Deer-Car Collisions Rise When Daylight Saving Time Ends

Forgoing the “spring forward, fall back” pattern could save 33 human lives, 37,000 deer and more than $1 billion per year, study suggests

Deer standing in a field of grass
Nearly ten percent of all deer-vehicle collisions occur in the two weeks surrounding the time change in the fall.
  Pexels

Every autumn, when the clocks fall back an hour in several parts of the world, more drivers end up on the road after sunset. While many people find commuting in the dark to be unpleasant, scientists say this shift can have dire consequences: It can actually be deadly.

New research, published this week in the journal Current Biology, finds the November switch from daylight saving to standard time corresponds with a 16 percent increase in deer-vehicle crashes in the week after the clocks change. Scientists estimate that maintaining daylight saving time year-round would prevent 33 human deaths, 2,054 human injuries and 36,550 deer deaths, while also saving $1.19 billion in collision costs per year.

“A seemingly simple change—not changing the clock back in the fall, not falling back—would lead to such a marked reduction in collisions throughout the country,” study co-author Laura Prugh, a quantitative wildlife scientist at the University of Washington, tells Evan Bush of NBC News.

Lawmakers, citizens, scientists and other experts have fiercely debated the twice-a-year shift between daylight saving and standard time, which this year takes place on November 6. In the United states, the practice officially started in some capacity in 1918, with the rationale that aligning darkness with a later clock time would save electricity to go toward the war effort. Now, some have argued for doing away with the time change altogether and replacing it with either permanent standard or daylight time.

The new paper suggests, at least for some drivers and deer, that adopting daylight time year-round is the way to go: Scientists estimate this would lead to an overall 2.3 percent drop in deer-vehicle collisions per year.

In contrast, they say that permanent standard time would correspond with 5.1 percent more deer-vehicle collisions. Those 73,660 extra crashes would cause an estimated 66 additional human deaths and 4,140 injuries, as well an extra $2.39 billion in collision costs each year, per the paper.

To reach these conclusions, the researchers analyzed more than one million deer-vehicle crashes across 23 states from 1994 to 2021. They compared that data to traffic volume numbers for each state between 2013 and 2019, paying close attention to the weeks right before and after the spring and fall time changes.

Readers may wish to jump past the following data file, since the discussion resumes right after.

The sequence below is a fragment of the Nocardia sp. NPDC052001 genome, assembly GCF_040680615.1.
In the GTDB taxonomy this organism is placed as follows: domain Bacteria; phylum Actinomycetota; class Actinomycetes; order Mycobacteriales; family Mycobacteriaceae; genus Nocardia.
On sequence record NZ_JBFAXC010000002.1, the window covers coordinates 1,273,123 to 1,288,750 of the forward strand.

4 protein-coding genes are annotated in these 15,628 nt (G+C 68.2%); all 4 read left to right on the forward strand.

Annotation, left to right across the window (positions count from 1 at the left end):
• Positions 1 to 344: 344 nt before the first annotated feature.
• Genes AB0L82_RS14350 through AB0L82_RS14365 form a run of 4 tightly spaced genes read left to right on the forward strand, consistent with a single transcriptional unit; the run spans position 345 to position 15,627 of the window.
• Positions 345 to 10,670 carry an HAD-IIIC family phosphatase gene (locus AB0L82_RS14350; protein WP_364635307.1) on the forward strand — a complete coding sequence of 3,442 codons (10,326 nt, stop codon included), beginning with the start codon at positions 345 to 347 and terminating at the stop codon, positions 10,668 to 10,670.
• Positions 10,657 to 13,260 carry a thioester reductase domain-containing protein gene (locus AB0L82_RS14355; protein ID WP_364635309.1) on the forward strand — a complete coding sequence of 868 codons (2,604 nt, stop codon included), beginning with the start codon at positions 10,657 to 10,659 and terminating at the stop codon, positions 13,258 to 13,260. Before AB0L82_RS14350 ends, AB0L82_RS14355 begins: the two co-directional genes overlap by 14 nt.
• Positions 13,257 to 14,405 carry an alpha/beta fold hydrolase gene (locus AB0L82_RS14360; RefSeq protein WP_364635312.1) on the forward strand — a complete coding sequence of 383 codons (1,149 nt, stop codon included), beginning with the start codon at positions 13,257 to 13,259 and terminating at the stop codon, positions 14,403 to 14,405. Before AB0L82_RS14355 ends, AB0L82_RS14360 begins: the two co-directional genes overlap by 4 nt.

They found that most car accidents involving deer occurred between sunset and sunrise. But these crashes were most common at dusk: They occurred 14 times more frequently in the two hours after sunset than in the two hours before sunset.

Close-up of a clock face
The time change debate rages on. Pexels

The autumn spike in vehicle collisions with deer stuck out. As it stands now, nearly ten percent of all deer-vehicle crashes occur in the two weeks surrounding the time change in the fall, when some deer are up to 50 percent more active as a result of their mating season.

“We believe that this fall spike really happens due to the overlap of these two factors: the breeding season and the change from daylight saving time back to standard time,” Prugh says in a statement.

White-tailed deer (Odocoileus virginianus) go into “rut,” or mating season, right around when Americans change their clocks. In the fall, crashes on the East Coast increased more dramatically than those on the West Coast, likely because there are more white-tailed deer in the eastern states.

“The timing could not be worse,” Prugh tells Science News’ Bethany Brookshire.

Meanwhile, mule deer (Odocoileus hemionus), which are more common on the West Coast, go into rut later in the fall or early winter.

As such, switching to permanent daylight saving time would affect regions differently—the scientists estimate deer-vehicle crashes would drop 8.3 percent in Maine, but might actually increase by 2.5 percent in Kansas, for instance. Individuals living on the far eastern side of a time zone would likely experience a bigger reduction in deer-related car accidents than those in the far western part of the time zone.

In March, the U.S. Senate approved a bill—the Sunshine Protection Act—that would make daylight saving time permanent starting in 2023. As yet, the bill hasn’t gotten too far; it has stalled in the House of Representatives.

But some medical professionals argue the opposite due to the time change’s effects on the body. As humans function better with more morning sunlight, some doctors, such as several with the American Academy of Sleep Medicine, prefer permanent standard time, per NBC News.  

Now, the new findings give policymakers and public health experts one more factor to contemplate as they debate the time change moving forward.

“It’s a big number,” says Tom Langen, a biologist at Clarkson University who was not involved in the study, to NBC News. “It’s likely correct that the time shift, and particularly the shift from daylight saving time to standard time in the fall, results in some human deaths and a lot of accidents that would not happen.”